JOB SEARCH / OCT. 18, 2013
version 4, draft 4

A Suspicious Job? - A Likely Scam

They say that for every 10 aplications you send out, you'll get at least 1 positive response. So we all eagerly wait, refreshing our inbox or waiting by the phone for a message that may not even assure our employment, but at least it shows they noticed you. So for every "sorry to inform you...", call to an interview, or even "congratulations, you got the job!" we know that our application was succesful in some way. So imagine my surprise when a job came to me.

After receiving what seemed like an infinite amount of rejections, I opened my mailbox one day to find a response for a job I hadn't even applied for. So I read through. "After seeing your profile on ****.com, we have decided you would fit perfectly for this role." I was ecstatic, I was flattered, but after a while, I was suspicious. I had skimmed so quickly through the email I decided to give it due care and attention. I had spotted key phrases such as "dynamic art company" and "perfectly suited for the role". I had been applying for creative jobs, so I assumed that I did fit the description they were looking for. But then I spotted details that didnt fit me at all. The role they were offering was titled "Financial Services Officer", a jargon laced title with little definition given in the email. The only real information was that it was a job I would do from home, for a few hours a day, and get paid...over £20,000 a year for? What a scream, a few hours a day earning me more than most entry level jobs, and they want me! But I wasn't stupid, I knew it all sounded a bit too dodgy for my liking, so I did a bit of snopping.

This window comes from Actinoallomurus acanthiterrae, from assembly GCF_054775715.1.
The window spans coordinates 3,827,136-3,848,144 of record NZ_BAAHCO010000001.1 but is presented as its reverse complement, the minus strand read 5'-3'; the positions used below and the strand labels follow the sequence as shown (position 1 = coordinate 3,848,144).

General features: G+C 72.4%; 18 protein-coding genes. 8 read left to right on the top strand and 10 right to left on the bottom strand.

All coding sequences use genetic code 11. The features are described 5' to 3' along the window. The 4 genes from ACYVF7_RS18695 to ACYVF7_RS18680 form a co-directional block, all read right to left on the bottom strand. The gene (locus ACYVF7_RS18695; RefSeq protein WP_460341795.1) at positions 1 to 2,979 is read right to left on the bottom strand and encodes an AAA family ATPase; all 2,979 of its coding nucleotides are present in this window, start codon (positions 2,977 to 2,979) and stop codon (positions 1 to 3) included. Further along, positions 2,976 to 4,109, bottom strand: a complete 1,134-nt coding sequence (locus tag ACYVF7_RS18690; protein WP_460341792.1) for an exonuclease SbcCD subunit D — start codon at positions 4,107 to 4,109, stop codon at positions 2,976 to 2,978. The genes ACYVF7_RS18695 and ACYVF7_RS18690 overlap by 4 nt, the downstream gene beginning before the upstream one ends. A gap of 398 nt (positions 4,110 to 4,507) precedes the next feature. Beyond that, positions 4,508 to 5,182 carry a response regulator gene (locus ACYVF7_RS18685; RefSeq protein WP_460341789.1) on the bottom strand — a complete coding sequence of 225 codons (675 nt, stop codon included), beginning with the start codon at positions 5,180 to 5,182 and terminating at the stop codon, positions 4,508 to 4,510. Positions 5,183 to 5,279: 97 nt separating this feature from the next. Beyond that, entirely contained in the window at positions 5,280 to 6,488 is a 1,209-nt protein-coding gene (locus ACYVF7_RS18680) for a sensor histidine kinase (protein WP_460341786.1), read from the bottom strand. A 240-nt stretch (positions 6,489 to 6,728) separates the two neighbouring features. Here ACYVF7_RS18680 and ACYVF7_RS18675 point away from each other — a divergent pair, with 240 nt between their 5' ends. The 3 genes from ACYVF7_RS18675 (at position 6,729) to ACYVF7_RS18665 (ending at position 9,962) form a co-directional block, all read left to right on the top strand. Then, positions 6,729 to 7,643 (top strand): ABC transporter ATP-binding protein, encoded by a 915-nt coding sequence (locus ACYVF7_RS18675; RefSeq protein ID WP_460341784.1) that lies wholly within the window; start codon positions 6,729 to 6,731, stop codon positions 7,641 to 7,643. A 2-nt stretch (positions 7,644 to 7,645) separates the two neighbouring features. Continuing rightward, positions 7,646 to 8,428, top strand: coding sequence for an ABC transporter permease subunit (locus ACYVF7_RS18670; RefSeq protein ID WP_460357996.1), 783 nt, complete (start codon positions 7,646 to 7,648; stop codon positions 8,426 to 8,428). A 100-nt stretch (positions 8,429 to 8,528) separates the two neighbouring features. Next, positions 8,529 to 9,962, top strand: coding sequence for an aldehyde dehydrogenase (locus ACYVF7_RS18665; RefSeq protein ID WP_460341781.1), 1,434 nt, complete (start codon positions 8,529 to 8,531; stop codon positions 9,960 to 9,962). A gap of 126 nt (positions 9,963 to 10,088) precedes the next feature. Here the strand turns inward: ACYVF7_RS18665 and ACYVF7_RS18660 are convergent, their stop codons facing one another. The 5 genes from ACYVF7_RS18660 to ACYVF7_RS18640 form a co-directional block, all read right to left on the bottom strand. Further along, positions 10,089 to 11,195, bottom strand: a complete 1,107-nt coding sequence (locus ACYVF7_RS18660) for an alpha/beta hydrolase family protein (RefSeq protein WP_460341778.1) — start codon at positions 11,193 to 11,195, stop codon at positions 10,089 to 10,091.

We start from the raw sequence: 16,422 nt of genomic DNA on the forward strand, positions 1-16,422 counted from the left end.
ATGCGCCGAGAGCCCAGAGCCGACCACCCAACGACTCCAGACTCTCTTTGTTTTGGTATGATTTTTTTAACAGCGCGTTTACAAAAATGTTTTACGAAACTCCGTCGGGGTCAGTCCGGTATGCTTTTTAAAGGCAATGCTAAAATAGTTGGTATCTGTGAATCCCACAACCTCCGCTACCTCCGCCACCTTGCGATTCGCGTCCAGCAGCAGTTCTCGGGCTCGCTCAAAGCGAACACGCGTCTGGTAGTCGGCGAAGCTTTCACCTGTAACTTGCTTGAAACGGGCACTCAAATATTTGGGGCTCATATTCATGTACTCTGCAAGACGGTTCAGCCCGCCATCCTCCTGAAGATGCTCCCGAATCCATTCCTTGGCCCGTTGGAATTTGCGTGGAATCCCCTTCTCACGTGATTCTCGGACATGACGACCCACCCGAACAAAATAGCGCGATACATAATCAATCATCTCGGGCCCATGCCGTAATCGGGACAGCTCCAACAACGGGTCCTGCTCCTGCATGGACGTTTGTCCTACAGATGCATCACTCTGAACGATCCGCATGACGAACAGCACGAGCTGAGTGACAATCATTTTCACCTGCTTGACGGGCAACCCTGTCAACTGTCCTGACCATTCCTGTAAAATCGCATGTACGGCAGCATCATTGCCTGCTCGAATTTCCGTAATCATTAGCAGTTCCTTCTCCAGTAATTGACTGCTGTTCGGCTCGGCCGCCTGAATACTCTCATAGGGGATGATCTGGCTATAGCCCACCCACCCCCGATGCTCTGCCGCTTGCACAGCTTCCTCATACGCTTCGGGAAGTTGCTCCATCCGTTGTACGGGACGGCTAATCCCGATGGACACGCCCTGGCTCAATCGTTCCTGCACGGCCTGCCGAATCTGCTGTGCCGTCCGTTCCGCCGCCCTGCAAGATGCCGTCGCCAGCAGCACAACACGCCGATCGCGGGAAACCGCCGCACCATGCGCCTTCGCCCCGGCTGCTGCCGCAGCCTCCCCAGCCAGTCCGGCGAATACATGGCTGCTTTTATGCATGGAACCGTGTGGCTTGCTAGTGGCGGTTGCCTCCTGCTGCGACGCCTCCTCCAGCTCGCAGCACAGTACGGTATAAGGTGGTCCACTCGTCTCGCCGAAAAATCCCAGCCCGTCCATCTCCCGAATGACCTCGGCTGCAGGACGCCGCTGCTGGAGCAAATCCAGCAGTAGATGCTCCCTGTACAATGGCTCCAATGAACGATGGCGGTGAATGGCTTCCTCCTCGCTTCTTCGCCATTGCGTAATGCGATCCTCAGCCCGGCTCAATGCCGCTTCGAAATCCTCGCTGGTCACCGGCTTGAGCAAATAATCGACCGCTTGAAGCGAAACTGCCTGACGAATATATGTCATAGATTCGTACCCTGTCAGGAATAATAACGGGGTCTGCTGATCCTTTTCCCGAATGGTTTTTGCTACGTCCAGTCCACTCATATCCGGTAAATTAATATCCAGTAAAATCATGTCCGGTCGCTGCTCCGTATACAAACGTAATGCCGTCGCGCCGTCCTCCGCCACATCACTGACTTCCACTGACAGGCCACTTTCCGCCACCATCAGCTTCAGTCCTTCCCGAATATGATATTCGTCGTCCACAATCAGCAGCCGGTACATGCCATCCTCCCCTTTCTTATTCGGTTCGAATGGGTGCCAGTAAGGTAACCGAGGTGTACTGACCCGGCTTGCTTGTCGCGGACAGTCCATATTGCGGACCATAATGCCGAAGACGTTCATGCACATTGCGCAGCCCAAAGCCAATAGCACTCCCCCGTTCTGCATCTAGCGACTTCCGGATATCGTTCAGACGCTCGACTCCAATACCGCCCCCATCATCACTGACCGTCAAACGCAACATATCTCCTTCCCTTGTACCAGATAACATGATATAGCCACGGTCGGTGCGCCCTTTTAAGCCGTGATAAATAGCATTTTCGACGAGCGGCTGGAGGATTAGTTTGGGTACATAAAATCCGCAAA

First up was the email address that sent me the offer from, it looked like a legitimate address, so I decided to copy and paste it into Google; simple detective work. The few results that came up led me to one place: a simple and, quite frankly, poorly written Hip-Hop blog. It didn't take long for alarm bells to ring. Why does this "dynamic art comopany" have a Hip-Hop blogger acting as their main recruiter? To further confirm my suspicions, I Googled the role itself. What I found was that several people had posted in forums asking if such an offer was a scam, turns out this wasn't the only company offering big pay and little hours in an ambiguous and mysterious role. I concluded at that point, this was a scam.

So what was learned? It seems that a few people are preying on gullible and desperate jobseekers, usually Graduates or those struggling to find work, it's a pretty despicable way of scamming the innocent, but here's a few tips to ensure that you don't fall into any of these traps:

  • If you question the credibility of someone who has responded to you, a quick search of their email will usually bring up any history or presence they have online.
  • Double check, is the title of the role they're offering you something you are familiar with, or even qualified to do?
  • If it is a work from home job, is it something you can actually do from home e.g. freelance writing, editing. 
  • If no company name is given, be wary, a company name can be easily researched, an empty phrase such as "exciting new company" offers no background.
  • Lots of money? Barely any effort required? It sounds obvious, but if it seems too good to be true, it probably is.

Have you ever experienced something similiar? If you know of any employment scams out there - sound off in the comments box below!

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